I fell in love with falling when I was three. It happened in my dreams and the delight of it has never left me. To me, falling is a savory sweetness. It’s a thrilling confection that seduces and strengthens my senses — an irresistible emancipation. And ever since my first childhood taste of falling, I’ve sought out that sensation like a habitué, always stirred to the soul when I find myself tumbling down, down …
One of the first recurring dreams I experienced was a fantasy in which I was being chased through the upper level of a parking ramp. My pursuer would change from dream to dream. Sometimes it was one of my parents, sometimes it was a character from television or Saturday morning cartoons. More often than not, it was Darth Vader. (For me, being three was circa 1977-78, after all). Every time, as I reached the half-wall at the edge of the level and whoever was chasing me closed in, I would notice that although the parking structure came to an end, the parked cars did not. They continued on out of the ramp, past the concrete, and into the air as far as I could see; an endless expanse of sedans stretching out into a nebulous haze until they evaporated from my vision.
In the dream I would hop the guard wall to find myself still running, only now on the roofs and hoods of the cars, sometimes jumping from one to the next. It was at this point in the dream that my imaginary stalkers would fall behind and I would become acutely aware that the purpose of my movement had changed from escaping to avoiding falling into the spaces between the countless floating vehicles. But in each episode of this reverie, I would come to a jump I could not make. No matter how much momentum I had gathered to successfully propel me to the next car, I would fall through the opening in the autoshpere and settle in for the long plunge downward.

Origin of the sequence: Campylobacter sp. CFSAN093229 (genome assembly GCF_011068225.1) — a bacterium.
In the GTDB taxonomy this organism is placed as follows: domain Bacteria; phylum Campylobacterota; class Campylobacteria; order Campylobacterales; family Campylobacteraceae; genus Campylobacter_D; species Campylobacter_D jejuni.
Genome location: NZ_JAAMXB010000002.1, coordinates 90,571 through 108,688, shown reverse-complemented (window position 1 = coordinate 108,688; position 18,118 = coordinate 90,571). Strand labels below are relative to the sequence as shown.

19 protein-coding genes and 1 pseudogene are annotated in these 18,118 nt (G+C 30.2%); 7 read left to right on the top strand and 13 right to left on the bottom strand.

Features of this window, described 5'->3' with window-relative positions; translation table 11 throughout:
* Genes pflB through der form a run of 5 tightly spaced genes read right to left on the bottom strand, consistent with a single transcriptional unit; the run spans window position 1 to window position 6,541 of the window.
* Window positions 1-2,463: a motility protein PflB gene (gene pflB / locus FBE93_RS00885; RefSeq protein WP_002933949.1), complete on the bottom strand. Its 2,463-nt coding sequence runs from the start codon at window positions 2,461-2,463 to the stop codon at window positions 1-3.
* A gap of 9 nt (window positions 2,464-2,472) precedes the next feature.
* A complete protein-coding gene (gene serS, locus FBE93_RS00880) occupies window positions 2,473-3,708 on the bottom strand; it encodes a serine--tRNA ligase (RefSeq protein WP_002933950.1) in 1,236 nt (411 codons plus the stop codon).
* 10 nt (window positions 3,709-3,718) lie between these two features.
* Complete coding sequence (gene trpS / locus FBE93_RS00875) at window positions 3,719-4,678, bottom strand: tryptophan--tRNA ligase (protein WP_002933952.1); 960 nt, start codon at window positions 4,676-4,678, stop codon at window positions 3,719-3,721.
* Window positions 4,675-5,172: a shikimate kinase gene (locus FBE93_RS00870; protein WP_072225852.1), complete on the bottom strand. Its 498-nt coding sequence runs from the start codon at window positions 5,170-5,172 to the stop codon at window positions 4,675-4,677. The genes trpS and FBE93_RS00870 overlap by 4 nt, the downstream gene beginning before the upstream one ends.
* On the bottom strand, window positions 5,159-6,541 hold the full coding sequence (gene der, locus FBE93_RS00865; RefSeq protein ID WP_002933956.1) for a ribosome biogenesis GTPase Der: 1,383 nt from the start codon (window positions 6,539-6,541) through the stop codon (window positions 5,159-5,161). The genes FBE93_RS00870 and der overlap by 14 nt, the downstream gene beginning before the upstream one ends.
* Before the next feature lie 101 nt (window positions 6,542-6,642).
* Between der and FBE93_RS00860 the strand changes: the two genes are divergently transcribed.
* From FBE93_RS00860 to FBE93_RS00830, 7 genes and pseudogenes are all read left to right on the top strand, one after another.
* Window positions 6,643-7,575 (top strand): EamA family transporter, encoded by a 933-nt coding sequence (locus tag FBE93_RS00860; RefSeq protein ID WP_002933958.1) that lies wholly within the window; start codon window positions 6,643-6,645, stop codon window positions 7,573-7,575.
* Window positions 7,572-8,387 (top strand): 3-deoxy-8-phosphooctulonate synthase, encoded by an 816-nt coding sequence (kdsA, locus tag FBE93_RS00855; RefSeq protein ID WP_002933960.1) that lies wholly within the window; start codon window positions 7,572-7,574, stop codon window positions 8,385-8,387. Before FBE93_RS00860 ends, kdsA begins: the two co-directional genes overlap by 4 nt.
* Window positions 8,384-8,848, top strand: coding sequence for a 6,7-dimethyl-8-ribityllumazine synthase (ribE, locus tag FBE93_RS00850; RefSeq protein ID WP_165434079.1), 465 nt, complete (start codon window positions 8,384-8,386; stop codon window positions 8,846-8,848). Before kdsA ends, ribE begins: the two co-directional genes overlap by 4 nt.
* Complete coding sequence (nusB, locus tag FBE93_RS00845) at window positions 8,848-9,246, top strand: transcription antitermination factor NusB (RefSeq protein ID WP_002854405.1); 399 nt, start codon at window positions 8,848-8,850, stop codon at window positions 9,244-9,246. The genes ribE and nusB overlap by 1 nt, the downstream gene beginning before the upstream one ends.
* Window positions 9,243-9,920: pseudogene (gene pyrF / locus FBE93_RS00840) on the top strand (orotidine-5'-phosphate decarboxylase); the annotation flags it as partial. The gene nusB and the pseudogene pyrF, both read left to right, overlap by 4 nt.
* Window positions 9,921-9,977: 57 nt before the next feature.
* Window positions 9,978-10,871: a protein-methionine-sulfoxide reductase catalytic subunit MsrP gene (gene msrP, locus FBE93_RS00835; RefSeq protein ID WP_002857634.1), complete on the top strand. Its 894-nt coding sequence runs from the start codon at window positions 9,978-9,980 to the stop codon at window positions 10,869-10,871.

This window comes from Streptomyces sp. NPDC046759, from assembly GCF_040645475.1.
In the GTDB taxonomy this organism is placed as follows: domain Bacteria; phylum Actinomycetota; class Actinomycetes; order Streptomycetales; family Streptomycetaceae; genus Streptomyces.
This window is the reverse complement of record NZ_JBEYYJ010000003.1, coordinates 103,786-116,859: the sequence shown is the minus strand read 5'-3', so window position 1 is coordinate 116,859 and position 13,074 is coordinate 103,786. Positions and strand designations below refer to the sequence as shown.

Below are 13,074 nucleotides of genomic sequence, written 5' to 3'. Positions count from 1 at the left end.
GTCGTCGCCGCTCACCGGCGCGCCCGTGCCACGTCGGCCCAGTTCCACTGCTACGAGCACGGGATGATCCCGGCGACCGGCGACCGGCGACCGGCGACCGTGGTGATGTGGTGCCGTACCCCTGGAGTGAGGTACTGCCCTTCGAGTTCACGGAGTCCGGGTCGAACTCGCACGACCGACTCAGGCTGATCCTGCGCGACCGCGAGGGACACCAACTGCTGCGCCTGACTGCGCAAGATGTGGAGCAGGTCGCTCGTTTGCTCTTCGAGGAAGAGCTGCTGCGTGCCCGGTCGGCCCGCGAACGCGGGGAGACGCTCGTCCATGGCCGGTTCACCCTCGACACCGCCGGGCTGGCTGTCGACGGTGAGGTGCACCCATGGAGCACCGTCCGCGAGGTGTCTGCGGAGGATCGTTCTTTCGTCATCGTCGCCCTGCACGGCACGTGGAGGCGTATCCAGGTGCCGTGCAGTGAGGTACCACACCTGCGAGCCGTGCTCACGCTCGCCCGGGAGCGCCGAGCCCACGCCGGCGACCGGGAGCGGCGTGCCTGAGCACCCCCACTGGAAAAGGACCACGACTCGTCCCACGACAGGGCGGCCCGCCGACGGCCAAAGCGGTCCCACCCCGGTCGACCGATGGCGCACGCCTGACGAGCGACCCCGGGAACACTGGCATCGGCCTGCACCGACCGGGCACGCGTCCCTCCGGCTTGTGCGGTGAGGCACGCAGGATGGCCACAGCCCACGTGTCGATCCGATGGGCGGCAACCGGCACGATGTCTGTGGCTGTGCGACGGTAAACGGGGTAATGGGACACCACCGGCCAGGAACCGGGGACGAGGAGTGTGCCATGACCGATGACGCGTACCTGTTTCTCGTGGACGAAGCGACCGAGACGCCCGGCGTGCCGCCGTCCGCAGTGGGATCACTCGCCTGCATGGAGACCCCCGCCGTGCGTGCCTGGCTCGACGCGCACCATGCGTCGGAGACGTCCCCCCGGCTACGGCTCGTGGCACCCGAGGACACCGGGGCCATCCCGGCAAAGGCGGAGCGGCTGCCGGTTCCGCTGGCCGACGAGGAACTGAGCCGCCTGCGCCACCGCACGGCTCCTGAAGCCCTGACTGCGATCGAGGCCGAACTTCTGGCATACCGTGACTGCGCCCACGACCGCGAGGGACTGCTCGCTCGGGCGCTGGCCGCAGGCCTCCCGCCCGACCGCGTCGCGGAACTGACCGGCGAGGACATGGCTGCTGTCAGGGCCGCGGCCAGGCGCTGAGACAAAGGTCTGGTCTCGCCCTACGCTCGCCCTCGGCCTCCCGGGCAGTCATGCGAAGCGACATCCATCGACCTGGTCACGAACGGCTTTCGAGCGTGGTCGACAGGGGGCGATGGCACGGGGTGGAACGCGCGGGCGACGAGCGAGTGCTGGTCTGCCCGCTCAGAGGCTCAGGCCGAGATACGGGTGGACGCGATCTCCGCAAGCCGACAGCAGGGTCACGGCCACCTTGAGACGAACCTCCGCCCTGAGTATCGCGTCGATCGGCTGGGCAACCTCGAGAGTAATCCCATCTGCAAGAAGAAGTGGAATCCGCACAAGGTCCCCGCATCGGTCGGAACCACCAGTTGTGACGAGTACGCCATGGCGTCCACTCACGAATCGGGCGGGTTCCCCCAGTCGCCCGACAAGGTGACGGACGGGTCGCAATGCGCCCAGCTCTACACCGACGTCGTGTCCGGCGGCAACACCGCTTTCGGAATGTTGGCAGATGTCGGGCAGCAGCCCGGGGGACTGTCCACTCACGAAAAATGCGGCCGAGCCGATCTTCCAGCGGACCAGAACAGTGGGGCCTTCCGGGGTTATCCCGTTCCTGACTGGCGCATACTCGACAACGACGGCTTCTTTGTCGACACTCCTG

This was the part of the dream I looked forward to more than anything.
The plummet was from a towering height where the only distinguishable feature of the earth below was a patchwork of fields; a checkerboard of alternating greens obscured by wisps of lower layers of clouds. But instead of feeling anxiety or racing fear about how this dive would end, I felt euphoric. Like a thick waterfall of feathers overtaking my body. Like a gentle blanket wrapping itself around me and embracing bare skin. Although I was clearly speeding downward at a great velocity, I felt no wind on my body. Just a swelling tingle of pleasant fuzz as all my control, defenses, and ability to change course or brace myself disappeared in the descent. By the time the falling was done, my torso was vested in humming static and my legs felt like warm jelly.
The landing was always the same, too. At some point, my room in the tiny apartment we lived in would appear, roofless. Just before impact, my body would arrange itself into my normal sleeping position, and I would hit my waiting bed at full speed but without pain or abruptness of any kind. And in the fall’s final flourish, my head would meet my pillow at precisely the moment the building bliss reached the bursting point.
And I would wake up. My breath rapid but relaxed, my whole body reverberating and rested.
For so many nights after that I went to bed with glowing skin, hoping that closing my eyes would make the parking ramp reappear.